But Daniel blew the competition away. For his talent, Daniel performed a 3-minute skit re-enacting a scene from when he was 9, his “weakest point,” he said, selling flowers and dealing with depression. His peers thought it was fictional – and were shocked to learn it wasn’t.
A few weeks later, Daniel got a text.
“I woke up at 4 am. I was shocked because it wasn’t even a formal text. It said: ‘Hi! This is from UWC and you are one of the scholars.’ I thought I was dreaming. I read it again and that’s when I realized… I scrolled down and it said I was a scholar. In Germany,” he said. “I was so excited I read it over and over. I kept on re-reading it because I couldn’t believe it.”
That day, Daniel treated himself to Jollibee to celebrate his achievement.
Daniel is one of 3 Filipino UWC scholars this year. The other two, both from Bicol, will be heading to Hong Kong and the United Kingdom.
Boulton recalls how he found out about Daniel getting the scholarship. He too got a text message on his cellphone, this one sent to him by Daniel.
The text simply read: “I’m in.”
Daniel knows he is lucky to be given the opportunities he has received, but he is the first to give credit to those, he said, that helped him along the way. He lists their names: Ate Claire of Childhope is atop the list, along with Ate Carla who taught him how to sell flowers, and so many more teachers and mentors and friends who saw his potential behind the grimy clothes and Dangwa roses.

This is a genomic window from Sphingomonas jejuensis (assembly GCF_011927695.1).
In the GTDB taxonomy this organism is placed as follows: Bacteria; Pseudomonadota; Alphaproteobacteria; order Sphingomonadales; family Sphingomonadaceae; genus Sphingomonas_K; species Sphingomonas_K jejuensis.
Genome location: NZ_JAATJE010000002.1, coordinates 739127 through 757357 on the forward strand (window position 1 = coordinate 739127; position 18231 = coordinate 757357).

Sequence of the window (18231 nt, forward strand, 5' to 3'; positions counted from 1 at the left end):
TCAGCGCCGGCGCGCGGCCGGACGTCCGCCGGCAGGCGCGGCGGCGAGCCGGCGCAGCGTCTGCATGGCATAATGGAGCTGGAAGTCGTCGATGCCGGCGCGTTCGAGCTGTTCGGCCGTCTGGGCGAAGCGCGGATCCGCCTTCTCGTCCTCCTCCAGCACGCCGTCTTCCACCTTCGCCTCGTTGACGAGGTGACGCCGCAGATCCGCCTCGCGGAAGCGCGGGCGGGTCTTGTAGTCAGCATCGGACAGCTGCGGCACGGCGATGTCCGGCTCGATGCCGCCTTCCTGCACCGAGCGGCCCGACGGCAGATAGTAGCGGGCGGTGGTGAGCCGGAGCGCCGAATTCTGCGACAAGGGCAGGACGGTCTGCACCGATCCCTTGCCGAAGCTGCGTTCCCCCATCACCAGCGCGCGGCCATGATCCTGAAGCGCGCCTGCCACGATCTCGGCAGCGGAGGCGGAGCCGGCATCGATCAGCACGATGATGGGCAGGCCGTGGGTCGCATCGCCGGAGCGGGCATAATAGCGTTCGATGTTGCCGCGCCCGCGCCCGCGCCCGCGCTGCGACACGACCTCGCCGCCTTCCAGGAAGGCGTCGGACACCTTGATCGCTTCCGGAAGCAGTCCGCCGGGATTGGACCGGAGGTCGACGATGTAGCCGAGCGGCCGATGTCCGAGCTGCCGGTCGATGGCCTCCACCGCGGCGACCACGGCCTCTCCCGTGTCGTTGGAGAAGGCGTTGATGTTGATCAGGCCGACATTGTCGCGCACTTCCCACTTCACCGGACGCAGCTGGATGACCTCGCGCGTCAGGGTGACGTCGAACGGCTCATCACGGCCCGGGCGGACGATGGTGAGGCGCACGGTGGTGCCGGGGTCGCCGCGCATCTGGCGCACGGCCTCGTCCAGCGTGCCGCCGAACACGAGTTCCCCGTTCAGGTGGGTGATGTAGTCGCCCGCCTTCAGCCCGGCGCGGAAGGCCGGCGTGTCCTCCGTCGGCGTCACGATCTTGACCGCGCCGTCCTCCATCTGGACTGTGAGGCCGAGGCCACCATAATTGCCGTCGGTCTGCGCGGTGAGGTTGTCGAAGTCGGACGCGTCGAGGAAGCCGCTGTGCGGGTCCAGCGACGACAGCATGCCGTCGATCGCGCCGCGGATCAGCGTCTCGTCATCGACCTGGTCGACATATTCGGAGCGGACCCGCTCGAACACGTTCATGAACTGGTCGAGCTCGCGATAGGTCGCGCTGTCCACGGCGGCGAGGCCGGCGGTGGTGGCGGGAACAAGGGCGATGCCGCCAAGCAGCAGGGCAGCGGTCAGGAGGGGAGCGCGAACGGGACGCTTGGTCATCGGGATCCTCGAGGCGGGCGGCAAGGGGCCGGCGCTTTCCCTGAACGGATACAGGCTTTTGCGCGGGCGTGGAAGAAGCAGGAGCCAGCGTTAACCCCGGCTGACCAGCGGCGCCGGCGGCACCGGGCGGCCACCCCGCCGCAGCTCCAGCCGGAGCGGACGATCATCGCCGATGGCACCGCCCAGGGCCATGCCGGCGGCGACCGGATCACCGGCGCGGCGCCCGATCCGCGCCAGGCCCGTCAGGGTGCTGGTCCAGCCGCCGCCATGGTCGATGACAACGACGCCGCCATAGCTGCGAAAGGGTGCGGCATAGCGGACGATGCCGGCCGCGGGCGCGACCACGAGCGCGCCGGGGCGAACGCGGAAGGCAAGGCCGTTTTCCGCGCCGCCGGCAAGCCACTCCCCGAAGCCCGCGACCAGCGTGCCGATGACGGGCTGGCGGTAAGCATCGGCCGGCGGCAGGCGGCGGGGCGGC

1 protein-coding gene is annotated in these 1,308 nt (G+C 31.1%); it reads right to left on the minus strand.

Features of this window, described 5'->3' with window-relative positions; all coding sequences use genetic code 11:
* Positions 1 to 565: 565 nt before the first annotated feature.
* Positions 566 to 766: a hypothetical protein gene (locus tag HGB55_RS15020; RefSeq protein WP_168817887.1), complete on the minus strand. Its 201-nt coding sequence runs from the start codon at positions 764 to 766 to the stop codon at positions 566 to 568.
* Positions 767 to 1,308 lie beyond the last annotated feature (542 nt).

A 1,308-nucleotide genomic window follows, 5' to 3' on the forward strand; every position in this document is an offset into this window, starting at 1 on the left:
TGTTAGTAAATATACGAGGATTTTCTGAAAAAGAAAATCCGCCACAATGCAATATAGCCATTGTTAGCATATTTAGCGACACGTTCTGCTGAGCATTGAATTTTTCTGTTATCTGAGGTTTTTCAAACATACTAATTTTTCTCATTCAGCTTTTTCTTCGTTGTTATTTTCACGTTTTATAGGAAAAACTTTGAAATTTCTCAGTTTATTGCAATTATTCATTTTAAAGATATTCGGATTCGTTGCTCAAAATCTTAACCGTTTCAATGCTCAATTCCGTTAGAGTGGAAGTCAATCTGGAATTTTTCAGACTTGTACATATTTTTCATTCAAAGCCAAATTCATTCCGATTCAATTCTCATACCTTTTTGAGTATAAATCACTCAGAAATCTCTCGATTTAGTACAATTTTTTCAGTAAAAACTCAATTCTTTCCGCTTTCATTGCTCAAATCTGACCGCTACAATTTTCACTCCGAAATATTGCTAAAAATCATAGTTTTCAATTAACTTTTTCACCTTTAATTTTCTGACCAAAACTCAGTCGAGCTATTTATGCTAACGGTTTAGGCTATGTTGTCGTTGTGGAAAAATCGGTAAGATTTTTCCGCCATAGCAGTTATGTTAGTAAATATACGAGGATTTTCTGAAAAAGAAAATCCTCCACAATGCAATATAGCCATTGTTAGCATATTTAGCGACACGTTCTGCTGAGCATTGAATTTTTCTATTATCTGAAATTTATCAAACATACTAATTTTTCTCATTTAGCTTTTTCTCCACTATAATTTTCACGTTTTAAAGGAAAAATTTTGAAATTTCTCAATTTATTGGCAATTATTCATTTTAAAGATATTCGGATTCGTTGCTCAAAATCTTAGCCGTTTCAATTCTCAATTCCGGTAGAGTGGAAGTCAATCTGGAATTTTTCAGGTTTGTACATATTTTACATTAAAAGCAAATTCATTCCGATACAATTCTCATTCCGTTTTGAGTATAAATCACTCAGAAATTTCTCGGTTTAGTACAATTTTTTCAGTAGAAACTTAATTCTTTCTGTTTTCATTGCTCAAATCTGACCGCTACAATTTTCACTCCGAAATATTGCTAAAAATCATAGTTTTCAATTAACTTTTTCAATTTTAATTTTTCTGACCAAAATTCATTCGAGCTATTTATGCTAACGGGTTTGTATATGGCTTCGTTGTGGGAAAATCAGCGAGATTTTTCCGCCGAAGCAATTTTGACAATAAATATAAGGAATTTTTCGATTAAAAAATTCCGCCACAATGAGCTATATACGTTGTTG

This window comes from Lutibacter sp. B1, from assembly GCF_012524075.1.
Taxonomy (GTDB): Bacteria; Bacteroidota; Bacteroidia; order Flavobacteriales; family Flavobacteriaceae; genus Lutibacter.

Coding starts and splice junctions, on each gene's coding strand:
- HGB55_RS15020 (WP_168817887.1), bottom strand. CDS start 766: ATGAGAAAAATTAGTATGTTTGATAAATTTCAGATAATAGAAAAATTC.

“I never stopped because of the people around me, who always said, ‘You could do it. This suffering will end once you finish school and find a job. You will be able to buy whatever you want, and you can provide for your family. You’ll be able to leave the squatters area,’” he said.
Those who know him are quick to point out however, that more than anyone, Daniel is where he is because of Daniel.
“What’s really in Daniel is optimism, determination. He’s a kid that doesn’t quit. He’s a kid who looks at the positives and the opportunities. I describe Daniel as a very likeable person who is succeeding because of his attributes,” Boulton said.
Abigail Tomsits, the Program Manager of KIA, agrees, adding Daniel got the scholarship because of his “hard work and wonderful personality.”
At AIS, Daniel said he had his share of bullying, of being misunderstood by the other kids, but said he was never ashamed of where he was from. He finished high school among the top of his class last April, and took home the Leadership Award.
Today, he is nervous about leaving, about the winter, about being far away from his family, about everything he has yet to do: his visa, the packing, the adjustment. He also wants to find all his teachers and mentors before he leaves, to thank them personally and tell them the news if they haven’t heard it yet.
Daniel’s parents, who were initially hesitant, are now giving their “full support,” said Daniel. At first, his mother was saddened her son was leaving after she had missed 8 years of his childhood, while his father was concerned about expenses there before he realized the scholarship would cover everything.